8-10 percent is a common assumption for cost of capital. My preference is to calculate the IRR as a quick check to see if the investment makes sense at first blush. If you do this, always do a quick check of undiscounted cash flow also, since value acceleration projects flip the interpretation of IRR. For that matter, my first step is always to calculate back-of-the-envelope undiscounted cash flow to see if I am even in the ballgame.
I wouldn't worry too much about your company's WACC. The real key is understanding your company's hurdle rates for its various types of investments.
Most likely the funding for a project will come out of an exisitng budget for capital investments or an operating budget. With budget constraints or an annual business plan your project must trump other projects more than it must trump a financing cost of capital.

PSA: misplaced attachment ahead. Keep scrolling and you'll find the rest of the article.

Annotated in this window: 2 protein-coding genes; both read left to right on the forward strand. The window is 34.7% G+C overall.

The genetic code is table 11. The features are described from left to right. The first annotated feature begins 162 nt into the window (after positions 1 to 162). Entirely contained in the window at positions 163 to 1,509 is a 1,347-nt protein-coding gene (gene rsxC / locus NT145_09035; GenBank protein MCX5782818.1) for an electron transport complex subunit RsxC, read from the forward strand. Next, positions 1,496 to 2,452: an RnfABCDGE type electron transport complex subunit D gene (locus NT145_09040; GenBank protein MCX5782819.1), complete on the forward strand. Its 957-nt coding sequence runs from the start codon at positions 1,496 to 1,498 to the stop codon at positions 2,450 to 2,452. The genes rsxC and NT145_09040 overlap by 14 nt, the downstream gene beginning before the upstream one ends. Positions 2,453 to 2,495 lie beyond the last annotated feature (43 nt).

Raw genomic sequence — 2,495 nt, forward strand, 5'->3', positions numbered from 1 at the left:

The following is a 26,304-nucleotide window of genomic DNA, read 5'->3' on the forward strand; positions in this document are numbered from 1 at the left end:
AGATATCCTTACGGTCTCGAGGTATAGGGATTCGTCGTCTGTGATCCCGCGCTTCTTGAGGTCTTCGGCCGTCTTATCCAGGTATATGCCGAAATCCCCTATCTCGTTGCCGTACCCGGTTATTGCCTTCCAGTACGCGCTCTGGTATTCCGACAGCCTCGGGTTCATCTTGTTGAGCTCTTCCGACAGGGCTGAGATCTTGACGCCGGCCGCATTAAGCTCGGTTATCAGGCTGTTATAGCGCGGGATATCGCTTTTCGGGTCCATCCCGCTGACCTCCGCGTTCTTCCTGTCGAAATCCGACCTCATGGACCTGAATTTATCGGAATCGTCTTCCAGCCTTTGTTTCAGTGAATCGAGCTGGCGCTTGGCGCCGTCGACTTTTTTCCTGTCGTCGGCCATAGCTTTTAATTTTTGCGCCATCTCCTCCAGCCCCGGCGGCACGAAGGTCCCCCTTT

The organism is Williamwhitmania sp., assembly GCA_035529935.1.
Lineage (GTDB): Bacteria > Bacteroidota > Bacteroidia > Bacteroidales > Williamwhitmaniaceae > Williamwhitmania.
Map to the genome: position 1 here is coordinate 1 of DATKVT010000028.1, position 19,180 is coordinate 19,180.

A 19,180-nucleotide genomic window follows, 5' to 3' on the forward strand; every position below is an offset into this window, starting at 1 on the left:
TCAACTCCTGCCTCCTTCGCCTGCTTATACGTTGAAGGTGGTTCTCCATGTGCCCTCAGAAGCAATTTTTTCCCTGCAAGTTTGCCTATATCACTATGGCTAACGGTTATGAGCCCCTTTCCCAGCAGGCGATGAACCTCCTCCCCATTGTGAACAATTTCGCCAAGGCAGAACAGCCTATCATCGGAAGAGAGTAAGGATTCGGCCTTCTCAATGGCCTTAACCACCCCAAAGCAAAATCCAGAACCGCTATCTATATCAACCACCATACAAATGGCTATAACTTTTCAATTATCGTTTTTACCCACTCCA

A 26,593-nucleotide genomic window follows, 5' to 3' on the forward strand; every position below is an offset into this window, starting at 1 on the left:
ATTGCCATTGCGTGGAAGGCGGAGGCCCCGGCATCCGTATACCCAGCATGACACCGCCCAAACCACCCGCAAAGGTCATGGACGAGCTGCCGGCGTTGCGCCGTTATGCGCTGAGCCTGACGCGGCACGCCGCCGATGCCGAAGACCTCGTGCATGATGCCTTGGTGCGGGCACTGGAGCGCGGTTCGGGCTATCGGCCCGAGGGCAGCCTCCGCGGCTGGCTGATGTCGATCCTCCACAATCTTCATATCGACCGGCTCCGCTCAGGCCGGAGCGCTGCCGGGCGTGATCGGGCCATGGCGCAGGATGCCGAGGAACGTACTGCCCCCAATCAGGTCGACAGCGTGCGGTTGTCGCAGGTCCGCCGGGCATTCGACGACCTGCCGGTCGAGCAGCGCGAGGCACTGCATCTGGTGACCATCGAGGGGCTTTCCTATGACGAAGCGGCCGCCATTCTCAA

Different project types may have different criteria they must meet.
Quick-hit expense projects may have hurdles like time to payout, while more significant capital projects may have hurdles such as IRR or PVR (PVR is value generated per dollar invested, in a rough sense).
Just ask around about where you will get the funding for the project, and the person or group that controls the purse strings will tell you how good your project needs to be and what you need to do to get the money.
ETA: But it is still good to ask around at your company about the appropriate discount rate to use for evaluation, which may resemble the company's WACC or even marginal cost of capital. There may even be a different discount rate to use for different types of projects in terms of risk or strategic/budget "bucket" (which I really dislike in most cases).
This post was edited on 4/4 at 12:28 am